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Covid-19 Primary Care Resources

Does past infection with Covid-19 confer any protection for patients and healthcare staff?

Advice from a Consultant in Infectious Diseases

This information is sourced from Dr Naomi Platt SpR and Dr Naomi Platt, Consultant in Infectious Diseases and General Medicine

Q.  If a patient has been infected with Covid-19 and recovered are they unlikely to suffer severe illness from Covid-19 in the future?


  • There have been very few, generally unconfirmed, reports of reinfection of the virus causing Covid-19 illness
  • Some experts suggest that anyone with a prior exposure to Covid-19 is expected to experience far less severe symptoms upon reinfection
  • However, the mechanism of immune protection is unclear and we are waiting for studies that have performed measurement of markers of immune response
  • We also do not know whether people with prior Covid-19 infection will reacquire SARS COv-2 in their nasopharynx and then be infectious to others. This is one of the questions that may be answered by  a UK wide study of HCW’s called SIREN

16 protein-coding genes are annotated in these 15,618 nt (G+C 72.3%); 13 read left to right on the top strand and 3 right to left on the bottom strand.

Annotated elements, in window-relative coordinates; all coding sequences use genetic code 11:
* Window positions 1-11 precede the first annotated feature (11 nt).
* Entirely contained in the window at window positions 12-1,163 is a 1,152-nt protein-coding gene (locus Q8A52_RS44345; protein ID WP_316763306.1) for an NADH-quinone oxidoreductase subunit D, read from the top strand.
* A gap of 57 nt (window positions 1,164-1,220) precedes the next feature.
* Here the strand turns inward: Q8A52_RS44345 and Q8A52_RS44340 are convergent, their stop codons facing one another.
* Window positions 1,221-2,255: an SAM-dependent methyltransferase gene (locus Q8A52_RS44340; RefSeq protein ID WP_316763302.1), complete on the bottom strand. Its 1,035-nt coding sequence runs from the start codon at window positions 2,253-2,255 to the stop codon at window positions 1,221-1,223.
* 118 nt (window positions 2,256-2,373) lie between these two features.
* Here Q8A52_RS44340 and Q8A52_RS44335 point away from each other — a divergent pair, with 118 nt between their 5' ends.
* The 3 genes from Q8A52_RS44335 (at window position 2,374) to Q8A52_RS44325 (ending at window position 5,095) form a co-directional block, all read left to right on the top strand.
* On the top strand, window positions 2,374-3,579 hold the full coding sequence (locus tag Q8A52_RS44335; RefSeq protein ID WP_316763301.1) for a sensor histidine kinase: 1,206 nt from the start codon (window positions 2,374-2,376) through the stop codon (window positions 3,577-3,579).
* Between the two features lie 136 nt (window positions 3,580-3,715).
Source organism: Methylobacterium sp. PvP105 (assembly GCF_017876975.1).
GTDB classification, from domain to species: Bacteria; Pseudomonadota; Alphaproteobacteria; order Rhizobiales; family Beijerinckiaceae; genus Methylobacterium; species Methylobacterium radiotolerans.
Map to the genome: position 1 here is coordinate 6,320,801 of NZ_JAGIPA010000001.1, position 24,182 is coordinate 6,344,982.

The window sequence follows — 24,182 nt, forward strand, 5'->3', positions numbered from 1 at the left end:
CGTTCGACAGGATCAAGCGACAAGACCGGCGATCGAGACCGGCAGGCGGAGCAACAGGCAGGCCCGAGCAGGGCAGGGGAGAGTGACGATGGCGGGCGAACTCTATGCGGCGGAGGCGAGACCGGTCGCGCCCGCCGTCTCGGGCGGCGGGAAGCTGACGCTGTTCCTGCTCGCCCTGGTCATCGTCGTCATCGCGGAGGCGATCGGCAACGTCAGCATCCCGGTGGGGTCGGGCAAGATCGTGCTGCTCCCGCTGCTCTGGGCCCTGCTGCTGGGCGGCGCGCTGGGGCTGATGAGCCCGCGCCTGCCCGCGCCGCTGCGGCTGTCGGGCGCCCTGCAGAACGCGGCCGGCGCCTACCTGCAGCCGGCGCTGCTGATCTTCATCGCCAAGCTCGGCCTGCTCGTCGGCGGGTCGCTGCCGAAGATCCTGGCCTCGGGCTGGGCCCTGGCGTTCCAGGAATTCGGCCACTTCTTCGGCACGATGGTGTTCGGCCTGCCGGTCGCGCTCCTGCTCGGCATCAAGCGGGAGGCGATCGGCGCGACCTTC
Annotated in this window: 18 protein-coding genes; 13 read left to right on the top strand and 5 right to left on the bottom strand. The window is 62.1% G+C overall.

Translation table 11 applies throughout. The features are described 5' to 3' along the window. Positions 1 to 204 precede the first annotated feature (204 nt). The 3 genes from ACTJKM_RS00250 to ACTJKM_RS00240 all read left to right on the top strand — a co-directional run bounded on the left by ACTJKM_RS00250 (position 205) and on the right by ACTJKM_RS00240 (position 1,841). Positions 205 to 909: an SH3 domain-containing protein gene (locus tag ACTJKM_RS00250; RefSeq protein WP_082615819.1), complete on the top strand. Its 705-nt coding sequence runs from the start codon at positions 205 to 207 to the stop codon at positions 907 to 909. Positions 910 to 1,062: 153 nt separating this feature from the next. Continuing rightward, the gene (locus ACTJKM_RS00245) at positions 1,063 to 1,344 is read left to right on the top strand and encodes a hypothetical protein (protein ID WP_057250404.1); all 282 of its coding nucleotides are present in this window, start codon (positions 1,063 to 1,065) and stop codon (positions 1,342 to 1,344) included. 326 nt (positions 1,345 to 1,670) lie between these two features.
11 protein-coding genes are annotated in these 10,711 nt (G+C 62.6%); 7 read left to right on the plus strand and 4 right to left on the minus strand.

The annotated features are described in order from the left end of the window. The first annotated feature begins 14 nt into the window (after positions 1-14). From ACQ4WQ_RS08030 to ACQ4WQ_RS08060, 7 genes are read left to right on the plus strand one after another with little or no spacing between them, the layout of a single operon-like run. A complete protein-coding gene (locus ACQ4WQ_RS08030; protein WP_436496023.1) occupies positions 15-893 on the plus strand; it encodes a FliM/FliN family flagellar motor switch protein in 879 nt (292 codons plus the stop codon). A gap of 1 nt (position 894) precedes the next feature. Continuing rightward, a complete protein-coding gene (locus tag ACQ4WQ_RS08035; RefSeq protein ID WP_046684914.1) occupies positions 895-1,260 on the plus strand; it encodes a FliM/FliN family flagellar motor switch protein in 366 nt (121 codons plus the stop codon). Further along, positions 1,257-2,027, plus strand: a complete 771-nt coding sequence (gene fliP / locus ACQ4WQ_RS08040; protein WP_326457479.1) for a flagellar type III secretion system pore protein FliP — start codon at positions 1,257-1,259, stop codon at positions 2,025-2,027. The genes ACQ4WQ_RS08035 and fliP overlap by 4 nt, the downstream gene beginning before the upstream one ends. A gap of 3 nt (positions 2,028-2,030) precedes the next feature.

Q.  Are staff who have recovered well from Covid-19 less at risk from seeing patients face to face than those who have not been unwell?


  • There is some Dr Naomi Platt, conferring some protection against reinfection by the Covid-19 virus and symptomatic illness
  • Whilst this protection appears to last for several months, there is no published data for longer timeframes
  • We know that some Covid-19 infections do not result in an antibody response; the degree of immunity in these individuals remains unclear
  • It is therefore prudent to maintain standard infection control procedures whether or not a staff member has been infected in the past
  • As in the answer above we also do not know whether having antibodies will mean that a member of staff is not going to have virus in their nasopharynx and be infectious to others